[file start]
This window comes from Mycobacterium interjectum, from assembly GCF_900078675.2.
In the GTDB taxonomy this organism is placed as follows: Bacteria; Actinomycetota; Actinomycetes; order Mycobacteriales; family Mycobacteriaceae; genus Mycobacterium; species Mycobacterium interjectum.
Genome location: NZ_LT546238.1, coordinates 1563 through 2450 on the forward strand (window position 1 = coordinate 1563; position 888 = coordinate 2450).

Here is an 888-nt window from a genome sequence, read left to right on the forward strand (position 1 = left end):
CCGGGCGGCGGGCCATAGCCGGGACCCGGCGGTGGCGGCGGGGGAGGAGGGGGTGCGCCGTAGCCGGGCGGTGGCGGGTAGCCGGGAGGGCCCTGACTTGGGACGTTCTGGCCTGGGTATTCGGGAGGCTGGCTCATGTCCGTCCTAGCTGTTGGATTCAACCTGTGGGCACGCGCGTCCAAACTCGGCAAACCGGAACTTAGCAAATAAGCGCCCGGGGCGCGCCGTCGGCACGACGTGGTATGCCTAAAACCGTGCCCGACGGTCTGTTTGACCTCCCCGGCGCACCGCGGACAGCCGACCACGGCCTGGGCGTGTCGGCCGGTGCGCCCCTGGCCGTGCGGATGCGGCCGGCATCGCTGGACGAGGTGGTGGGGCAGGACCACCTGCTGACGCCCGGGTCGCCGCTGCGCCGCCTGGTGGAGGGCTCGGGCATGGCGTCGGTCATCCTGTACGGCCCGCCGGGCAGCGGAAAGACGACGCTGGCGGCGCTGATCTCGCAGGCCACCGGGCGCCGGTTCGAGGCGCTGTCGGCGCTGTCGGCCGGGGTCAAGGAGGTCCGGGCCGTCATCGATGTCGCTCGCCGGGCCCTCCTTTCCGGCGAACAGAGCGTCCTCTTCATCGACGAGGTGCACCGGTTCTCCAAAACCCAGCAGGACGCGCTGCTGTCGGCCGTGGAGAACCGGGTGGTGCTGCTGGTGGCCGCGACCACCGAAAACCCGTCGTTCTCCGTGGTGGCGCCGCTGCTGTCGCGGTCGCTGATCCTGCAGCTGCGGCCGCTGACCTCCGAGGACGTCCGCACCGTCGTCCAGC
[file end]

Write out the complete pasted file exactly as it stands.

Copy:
This window comes from Mycobacterium interjectum, from assembly GCF_900078675.2.
In the GTDB taxonomy this organism is placed as follows: Bacteria; Actinomycetota; Actinomycetes; order Mycobacteriales; family Mycobacteriaceae; genus Mycobacterium; species Mycobacterium interjectum.
Genome location: NZ_LT546238.1, coordinates 1563 through 2450 on the forward strand (window position 1 = coordinate 1563; position 888 = coordinate 2450).

Here is an 888-nt window from a genome sequence, read left to right on the forward strand (position 1 = left end):
CCGGGCGGCGGGCCATAGCCGGGACCCGGCGGTGGCGGCGGGGGAGGAGGGGGTGCGCCGTAGCCGGGCGGTGGCGGGTAGCCGGGAGGGCCCTGACTTGGGACGTTCTGGCCTGGGTATTCGGGAGGCTGGCTCATGTCCGTCCTAGCTGTTGGATTCAACCTGTGGGCACGCGCGTCCAAACTCGGCAAACCGGAACTTAGCAAATAAGCGCCCGGGGCGCGCCGTCGGCACGACGTGGTATGCCTAAAACCGTGCCCGACGGTCTGTTTGACCTCCCCGGCGCACCGCGGACAGCCGACCACGGCCTGGGCGTGTCGGCCGGTGCGCCCCTGGCCGTGCGGATGCGGCCGGCATCGCTGGACGAGGTGGTGGGGCAGGACCACCTGCTGACGCCCGGGTCGCCGCTGCGCCGCCTGGTGGAGGGCTCGGGCATGGCGTCGGTCATCCTGTACGGCCCGCCGGGCAGCGGAAAGACGACGCTGGCGGCGCTGATCTCGCAGGCCACCGGGCGCCGGTTCGAGGCGCTGTCGGCGCTGTCGGCCGGGGTCAAGGAGGTCCGGGCCGTCATCGATGTCGCTCGCCGGGCCCTCCTTTCCGGCGAACAGAGCGTCCTCTTCATCGACGAGGTGCACCGGTTCTCCAAAACCCAGCAGGACGCGCTGCTGTCGGCCGTGGAGAACCGGGTGGTGCTGCTGGTGGCCGCGACCACCGAAAACCCGTCGTTCTCCGTGGTGGCGCCGCTGCTGTCGCGGTCGCTGATCCTGCAGCTGCGGCCGCTGACCTCCGAGGACGTCCGCACCGTCGTCCAGC